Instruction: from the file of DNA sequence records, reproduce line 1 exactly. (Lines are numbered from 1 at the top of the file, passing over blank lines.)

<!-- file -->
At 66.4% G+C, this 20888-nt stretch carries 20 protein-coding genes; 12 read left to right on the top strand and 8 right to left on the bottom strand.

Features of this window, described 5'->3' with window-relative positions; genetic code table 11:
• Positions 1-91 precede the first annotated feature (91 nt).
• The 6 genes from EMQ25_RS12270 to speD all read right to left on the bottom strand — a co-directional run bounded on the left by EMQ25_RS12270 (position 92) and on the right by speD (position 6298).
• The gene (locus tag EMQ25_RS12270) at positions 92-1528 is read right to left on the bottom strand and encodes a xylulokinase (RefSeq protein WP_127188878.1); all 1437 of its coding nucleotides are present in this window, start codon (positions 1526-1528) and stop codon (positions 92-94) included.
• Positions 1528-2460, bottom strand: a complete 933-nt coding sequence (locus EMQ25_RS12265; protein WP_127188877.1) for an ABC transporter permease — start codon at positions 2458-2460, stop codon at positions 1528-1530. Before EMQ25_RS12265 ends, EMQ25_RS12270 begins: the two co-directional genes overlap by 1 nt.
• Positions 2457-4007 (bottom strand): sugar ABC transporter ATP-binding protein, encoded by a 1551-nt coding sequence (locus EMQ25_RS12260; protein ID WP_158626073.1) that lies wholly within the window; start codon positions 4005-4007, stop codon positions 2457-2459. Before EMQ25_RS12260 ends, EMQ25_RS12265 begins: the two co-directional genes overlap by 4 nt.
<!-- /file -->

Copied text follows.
At 66.4% G+C, this 20888-nt stretch carries 20 protein-coding genes; 12 read left to right on the top strand and 8 right to left on the bottom strand.